Performance: 30 hours "starting backup" every time since 2.0.5.1 upgrade

Since upgrading from 2.0.3.3 to 2.0.5.1, backup runs have extended from 7 hours each to 30+ hours (it’s on its fourth run now). The vast majority of this time is spent “Starting backup” — I haven’t yet caught the progress bar showing the backup in progress! Looking at the live profiling log, it is executing a series of queries like the below. Seeing that FileSetID and the average query runtime of 3.5 minutes, I’m guessing that the fileset number might refer to each individual historic backup run: there are 470 of them, and 470*3.5 minutes = 27 hours, which would account for the slowdown versus historic performance. Any idea what this is about? Is it avoidable?

Database has been integrity_checked, vacuumed and analyzed.

5 Mar 2020 14:40: ExecuteScalarInt64: SELECT COUNT(*) FROM (SELECT DISTINCT "Path" FROM ( SELECT "L"."Path", "L"."Lastmodified", "L"."Filelength", "L"."Filehash", "L"."Metahash", "L"."Metalength", "L"."BlocklistHash", "L"."FirstBlockHash", "L"."FirstBlockSize", "L"."FirstMetaBlockHash", "L"."FirstMetaBlockSize", "M"."Hash" AS "MetaBlocklistHash" FROM ( SELECT "J"."Path", "J"."Lastmodified", "J"."Filelength", "J"."Filehash", "J"."Metahash", "J"."Metalength", "K"."Hash" AS "BlocklistHash", "J"."FirstBlockHash", "J"."FirstBlockSize", "J"."FirstMetaBlockHash", "J"."FirstMetaBlockSize", "J"."MetablocksetID" FROM ( SELECT "A"."Path" AS "Path", "D"."Lastmodified" AS "Lastmodified", "B"."Length" AS "Filelength", "B"."FullHash" AS "Filehash", "E"."FullHash" AS "Metahash", "E"."Length" AS "Metalength", "A"."BlocksetID" AS "BlocksetID", "F"."Hash" AS "FirstBlockHash", "F"."Size" AS "FirstBlockSize", "H"."Hash" AS "FirstMetaBlockHash", "H"."Size" AS "FirstMetaBlockSize", "C"."BlocksetID" AS "MetablocksetID" FROM "File" A LEFT JOIN "Blockset" B ON "A"."BlocksetID" = "B"."ID" LEFT JOIN "Metadataset" C ON "A"."MetadataID" = "C"."ID" LEFT JOIN "FilesetEntry" D ON "A"."ID" = "D"."FileID" LEFT JOIN "Blockset" E ON "E"."ID" = "C"."BlocksetID" LEFT JOIN "BlocksetEntry" G ON "B"."ID" = "G"."BlocksetID" LEFT JOIN "Block" F ON "G"."BlockID" = "F"."ID" LEFT JOIN "BlocksetEntry" I ON "E"."ID" = "I"."BlocksetID" LEFT JOIN "Block" H ON "I"."BlockID" = "H"."ID" WHERE "A"."BlocksetId" >= 0 AND "D"."FilesetID" = 307 AND ("I"."Index" = 0 OR "I"."Index" IS NULL) AND ("G"."Index" = 0 OR "G"."Index" IS NULL) ) J LEFT OUTER JOIN "BlocklistHash" K ON "K"."BlocksetID" = "J"."BlocksetID" ORDER BY "J"."Path", "K"."Index" ) L LEFT OUTER JOIN "BlocklistHash" M ON "M"."BlocksetID" = "L"."MetablocksetID" ) UNION SELECT DISTINCT "Path" FROM ( SELECT "G"."BlocksetID", "G"."ID", "G"."Path", "G"."Length", "G"."FullHash", "G"."Lastmodified", "G"."FirstMetaBlockHash", "H"."Hash" AS "MetablocklistHash" FROM ( SELECT "B"."BlocksetID", "B"."ID", "B"."Path", "D"."Length", "D"."FullHash", "A"."Lastmodified", "F"."Hash" AS "FirstMetaBlockHash", "C"."BlocksetID" AS "MetaBlocksetID" FROM "FilesetEntry" A, "File" B, "Metadataset" C, "Blockset" D, "BlocksetEntry" E, "Block" F WHERE "A"."FileID" = "B"."ID" AND "B"."MetadataID" = "C"."ID" AND "C"."BlocksetID" = "D"."ID" AND "E"."BlocksetID" = "C"."BlocksetID" AND "E"."BlockID" = "F"."ID" AND "E"."Index" = 0 AND ("B"."BlocksetID" = -100 OR "B"."BlocksetID" = -200) AND "A"."FilesetID" = 307 ) G LEFT OUTER JOIN "BlocklistHash" H ON "H"."BlocksetID" = "G"."MetaBlocksetID" ORDER BY "G"."Path", "H"."Index" )) took 0:00:03:29.786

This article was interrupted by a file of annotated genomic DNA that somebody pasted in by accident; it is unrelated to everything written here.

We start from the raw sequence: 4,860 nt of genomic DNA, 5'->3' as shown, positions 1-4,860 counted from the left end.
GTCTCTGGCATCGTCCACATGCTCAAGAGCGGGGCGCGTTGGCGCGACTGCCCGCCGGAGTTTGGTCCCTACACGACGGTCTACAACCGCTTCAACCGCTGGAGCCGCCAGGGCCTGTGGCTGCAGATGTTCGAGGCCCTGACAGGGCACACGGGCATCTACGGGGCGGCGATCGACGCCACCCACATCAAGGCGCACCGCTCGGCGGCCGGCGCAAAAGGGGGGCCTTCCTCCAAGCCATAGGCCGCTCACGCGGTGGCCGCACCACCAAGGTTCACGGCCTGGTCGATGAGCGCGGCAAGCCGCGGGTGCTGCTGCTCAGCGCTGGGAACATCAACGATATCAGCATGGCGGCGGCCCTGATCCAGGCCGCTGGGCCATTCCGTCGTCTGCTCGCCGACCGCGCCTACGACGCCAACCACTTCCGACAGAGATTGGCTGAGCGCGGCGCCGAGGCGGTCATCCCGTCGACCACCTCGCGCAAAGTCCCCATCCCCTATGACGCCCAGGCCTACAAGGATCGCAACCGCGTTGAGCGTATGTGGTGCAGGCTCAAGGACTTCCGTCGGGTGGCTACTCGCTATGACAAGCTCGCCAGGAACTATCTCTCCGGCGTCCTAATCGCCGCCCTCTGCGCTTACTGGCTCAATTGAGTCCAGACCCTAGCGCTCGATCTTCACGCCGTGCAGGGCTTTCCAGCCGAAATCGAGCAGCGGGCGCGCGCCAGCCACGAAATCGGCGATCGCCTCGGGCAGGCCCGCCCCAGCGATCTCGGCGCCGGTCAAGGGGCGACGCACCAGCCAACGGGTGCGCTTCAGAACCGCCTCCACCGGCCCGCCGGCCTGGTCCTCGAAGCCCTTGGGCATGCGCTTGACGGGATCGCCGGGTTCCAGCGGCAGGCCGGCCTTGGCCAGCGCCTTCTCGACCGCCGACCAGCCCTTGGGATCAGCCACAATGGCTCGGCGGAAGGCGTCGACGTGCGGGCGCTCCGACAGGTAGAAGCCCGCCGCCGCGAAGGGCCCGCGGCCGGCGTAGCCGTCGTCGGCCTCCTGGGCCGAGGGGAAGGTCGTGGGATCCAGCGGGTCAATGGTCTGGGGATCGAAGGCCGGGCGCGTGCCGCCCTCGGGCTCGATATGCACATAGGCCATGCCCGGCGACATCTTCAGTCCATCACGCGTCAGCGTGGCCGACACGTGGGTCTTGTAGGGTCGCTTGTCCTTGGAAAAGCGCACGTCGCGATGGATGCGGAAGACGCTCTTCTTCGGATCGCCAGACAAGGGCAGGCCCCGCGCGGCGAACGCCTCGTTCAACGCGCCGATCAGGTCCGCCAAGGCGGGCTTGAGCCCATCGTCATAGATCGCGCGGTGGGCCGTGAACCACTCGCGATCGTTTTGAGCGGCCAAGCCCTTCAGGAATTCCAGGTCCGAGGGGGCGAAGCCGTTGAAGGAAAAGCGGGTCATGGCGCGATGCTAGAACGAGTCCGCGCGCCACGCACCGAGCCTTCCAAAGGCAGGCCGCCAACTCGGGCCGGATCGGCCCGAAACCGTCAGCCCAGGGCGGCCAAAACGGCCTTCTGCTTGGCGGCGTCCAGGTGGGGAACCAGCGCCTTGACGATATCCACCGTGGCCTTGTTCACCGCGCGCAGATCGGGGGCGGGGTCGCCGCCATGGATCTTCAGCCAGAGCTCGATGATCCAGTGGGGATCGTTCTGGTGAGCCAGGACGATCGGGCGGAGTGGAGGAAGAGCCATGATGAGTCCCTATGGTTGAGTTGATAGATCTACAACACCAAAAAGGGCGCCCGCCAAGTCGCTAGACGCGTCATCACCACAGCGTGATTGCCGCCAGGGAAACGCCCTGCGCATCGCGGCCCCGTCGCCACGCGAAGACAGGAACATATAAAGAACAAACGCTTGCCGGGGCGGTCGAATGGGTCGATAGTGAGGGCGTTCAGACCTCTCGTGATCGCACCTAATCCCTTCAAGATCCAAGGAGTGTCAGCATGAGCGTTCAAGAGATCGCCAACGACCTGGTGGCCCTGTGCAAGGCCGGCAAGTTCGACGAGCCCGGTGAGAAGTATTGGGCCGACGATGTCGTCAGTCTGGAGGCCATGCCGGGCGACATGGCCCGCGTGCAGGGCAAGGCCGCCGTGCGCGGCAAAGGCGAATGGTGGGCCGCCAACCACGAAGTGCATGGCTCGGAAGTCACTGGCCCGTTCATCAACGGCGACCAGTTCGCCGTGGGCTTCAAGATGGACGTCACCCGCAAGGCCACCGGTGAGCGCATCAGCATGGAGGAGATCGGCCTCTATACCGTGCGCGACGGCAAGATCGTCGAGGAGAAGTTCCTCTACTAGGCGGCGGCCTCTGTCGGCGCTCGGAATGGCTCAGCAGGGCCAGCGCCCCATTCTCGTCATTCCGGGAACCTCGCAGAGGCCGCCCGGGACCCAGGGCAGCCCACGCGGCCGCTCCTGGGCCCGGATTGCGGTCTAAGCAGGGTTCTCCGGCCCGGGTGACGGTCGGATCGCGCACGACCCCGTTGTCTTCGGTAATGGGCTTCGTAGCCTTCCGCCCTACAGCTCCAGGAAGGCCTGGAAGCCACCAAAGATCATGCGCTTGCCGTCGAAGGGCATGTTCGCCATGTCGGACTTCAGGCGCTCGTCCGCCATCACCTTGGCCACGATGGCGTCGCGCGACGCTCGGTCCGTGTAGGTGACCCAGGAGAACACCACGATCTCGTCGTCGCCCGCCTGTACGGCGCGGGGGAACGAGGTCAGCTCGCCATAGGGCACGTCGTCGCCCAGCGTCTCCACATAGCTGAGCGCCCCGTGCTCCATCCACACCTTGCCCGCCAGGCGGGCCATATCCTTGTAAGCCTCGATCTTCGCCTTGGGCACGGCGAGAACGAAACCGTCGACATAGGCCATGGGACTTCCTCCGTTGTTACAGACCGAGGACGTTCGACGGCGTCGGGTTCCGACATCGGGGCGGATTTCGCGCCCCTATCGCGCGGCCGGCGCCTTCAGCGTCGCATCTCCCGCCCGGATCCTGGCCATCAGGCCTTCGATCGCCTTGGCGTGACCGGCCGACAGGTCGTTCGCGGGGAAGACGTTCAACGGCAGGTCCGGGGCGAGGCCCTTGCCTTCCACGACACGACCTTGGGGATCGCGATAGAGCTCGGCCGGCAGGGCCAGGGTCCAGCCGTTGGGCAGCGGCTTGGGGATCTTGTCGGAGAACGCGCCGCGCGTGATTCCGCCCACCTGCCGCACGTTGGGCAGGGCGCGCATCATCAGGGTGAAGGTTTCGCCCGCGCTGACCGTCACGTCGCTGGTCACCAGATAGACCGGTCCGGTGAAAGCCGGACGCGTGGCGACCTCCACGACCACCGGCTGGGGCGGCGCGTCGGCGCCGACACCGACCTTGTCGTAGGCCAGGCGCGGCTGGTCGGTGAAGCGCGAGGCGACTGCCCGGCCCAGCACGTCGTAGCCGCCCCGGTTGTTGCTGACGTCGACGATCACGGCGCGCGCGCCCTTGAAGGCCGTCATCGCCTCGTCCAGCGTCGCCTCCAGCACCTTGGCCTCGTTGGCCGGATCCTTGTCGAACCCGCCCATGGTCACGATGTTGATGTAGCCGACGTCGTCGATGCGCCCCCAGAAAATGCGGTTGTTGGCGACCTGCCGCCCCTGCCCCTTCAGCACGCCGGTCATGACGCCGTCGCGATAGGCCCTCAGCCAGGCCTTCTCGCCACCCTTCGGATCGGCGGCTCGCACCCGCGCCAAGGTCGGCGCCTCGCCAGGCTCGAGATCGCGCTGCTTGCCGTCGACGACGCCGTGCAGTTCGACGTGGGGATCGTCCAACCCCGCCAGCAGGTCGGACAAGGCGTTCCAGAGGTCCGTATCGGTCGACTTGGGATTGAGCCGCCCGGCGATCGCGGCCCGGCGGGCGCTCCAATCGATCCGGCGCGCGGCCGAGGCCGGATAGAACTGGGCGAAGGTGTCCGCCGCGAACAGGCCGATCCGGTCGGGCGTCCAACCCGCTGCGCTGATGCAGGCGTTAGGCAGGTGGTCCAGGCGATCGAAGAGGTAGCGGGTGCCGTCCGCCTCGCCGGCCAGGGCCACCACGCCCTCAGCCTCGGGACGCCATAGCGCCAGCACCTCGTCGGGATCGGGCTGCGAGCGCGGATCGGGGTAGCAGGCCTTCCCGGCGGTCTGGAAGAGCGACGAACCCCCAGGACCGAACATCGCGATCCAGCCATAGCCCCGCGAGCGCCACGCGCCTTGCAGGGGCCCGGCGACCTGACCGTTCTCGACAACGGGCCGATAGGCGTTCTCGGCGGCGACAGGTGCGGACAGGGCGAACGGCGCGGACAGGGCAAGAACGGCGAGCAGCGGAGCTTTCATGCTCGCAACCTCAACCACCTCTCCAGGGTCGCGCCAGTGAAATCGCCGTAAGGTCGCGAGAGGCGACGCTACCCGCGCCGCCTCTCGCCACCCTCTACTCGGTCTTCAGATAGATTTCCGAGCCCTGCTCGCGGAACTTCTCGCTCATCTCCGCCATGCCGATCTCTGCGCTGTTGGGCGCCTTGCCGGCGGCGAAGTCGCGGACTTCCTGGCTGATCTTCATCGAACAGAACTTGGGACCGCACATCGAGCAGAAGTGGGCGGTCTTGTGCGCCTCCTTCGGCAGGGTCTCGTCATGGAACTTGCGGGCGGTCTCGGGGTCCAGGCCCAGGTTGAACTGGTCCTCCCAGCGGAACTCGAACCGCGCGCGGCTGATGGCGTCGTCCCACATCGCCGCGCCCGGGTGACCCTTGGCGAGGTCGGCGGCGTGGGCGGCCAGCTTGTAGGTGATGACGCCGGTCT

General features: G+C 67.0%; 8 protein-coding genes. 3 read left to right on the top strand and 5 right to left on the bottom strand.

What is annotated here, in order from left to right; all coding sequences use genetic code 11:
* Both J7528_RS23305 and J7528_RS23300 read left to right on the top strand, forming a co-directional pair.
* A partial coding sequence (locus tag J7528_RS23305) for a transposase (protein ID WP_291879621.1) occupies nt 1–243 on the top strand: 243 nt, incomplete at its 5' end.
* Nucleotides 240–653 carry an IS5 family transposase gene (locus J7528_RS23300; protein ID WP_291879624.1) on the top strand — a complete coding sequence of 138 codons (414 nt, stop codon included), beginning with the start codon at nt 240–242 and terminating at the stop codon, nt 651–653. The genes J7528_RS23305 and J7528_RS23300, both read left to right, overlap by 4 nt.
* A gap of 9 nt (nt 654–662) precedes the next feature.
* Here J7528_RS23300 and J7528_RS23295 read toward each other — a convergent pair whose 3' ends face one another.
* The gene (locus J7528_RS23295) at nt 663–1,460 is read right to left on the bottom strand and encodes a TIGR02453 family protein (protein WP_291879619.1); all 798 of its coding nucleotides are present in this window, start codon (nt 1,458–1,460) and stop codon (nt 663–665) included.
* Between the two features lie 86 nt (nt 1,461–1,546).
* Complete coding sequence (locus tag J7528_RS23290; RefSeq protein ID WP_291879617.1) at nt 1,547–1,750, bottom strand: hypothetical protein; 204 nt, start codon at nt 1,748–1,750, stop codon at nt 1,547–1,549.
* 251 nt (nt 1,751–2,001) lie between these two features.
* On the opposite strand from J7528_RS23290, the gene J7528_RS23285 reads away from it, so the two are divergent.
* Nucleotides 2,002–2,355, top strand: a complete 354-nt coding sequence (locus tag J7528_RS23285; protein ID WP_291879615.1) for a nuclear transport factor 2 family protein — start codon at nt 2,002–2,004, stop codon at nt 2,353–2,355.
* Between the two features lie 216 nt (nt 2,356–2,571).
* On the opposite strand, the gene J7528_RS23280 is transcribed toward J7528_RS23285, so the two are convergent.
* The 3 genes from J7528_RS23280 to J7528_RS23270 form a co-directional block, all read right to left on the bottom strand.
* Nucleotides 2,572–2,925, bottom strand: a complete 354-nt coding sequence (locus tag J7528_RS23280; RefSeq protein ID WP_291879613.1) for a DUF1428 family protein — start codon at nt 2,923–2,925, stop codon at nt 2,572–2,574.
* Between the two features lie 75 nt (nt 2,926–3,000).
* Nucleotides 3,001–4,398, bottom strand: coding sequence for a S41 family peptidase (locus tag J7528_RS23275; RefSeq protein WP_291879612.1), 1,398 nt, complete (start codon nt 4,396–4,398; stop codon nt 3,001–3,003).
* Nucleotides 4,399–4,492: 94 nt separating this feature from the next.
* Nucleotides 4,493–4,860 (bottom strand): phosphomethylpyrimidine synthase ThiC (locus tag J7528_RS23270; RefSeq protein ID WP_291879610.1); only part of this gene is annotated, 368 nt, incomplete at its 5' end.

(Running on Synology DSM 6.2.2-24922 Update 4 and Mono 5.18.0.240-12)

Pretty-printing that line in poorsql.com makes it a little more readable.

SELECT COUNT(*)
FROM (
	SELECT DISTINCT "Path"
	FROM (
		SELECT "L"."Path"
			,"L"."Lastmodified"
			,"L"."Filelength"
			,"L"."Filehash"
			,"L"."Metahash"
			,"L"."Metalength"
			,"L"."BlocklistHash"
			,"L"."FirstBlockHash"
			,"L"."FirstBlockSize"
			,"L"."FirstMetaBlockHash"
			,"L"."FirstMetaBlockSize"
			,"M"."Hash" AS "MetaBlocklistHash"
		FROM (
			SELECT "J"."Path"
				,"J"."Lastmodified"
				,"J"."Filelength"
				,"J"."Filehash"
				,"J"."Metahash"
				,"J"."Metalength"
				,"K"."Hash" AS "BlocklistHash"
				,"J"."FirstBlockHash"
				,"J"."FirstBlockSize"
				,"J"."FirstMetaBlockHash"
				,"J"."FirstMetaBlockSize"
				,"J"."MetablocksetID"
			FROM (
				SELECT "A"."Path" AS "Path"
					,"D"."Lastmodified" AS "Lastmodified"
					,"B"."Length" AS "Filelength"
					,"B"."FullHash" AS "Filehash"
					,"E"."FullHash" AS "Metahash"
					,"E"."Length" AS "Metalength"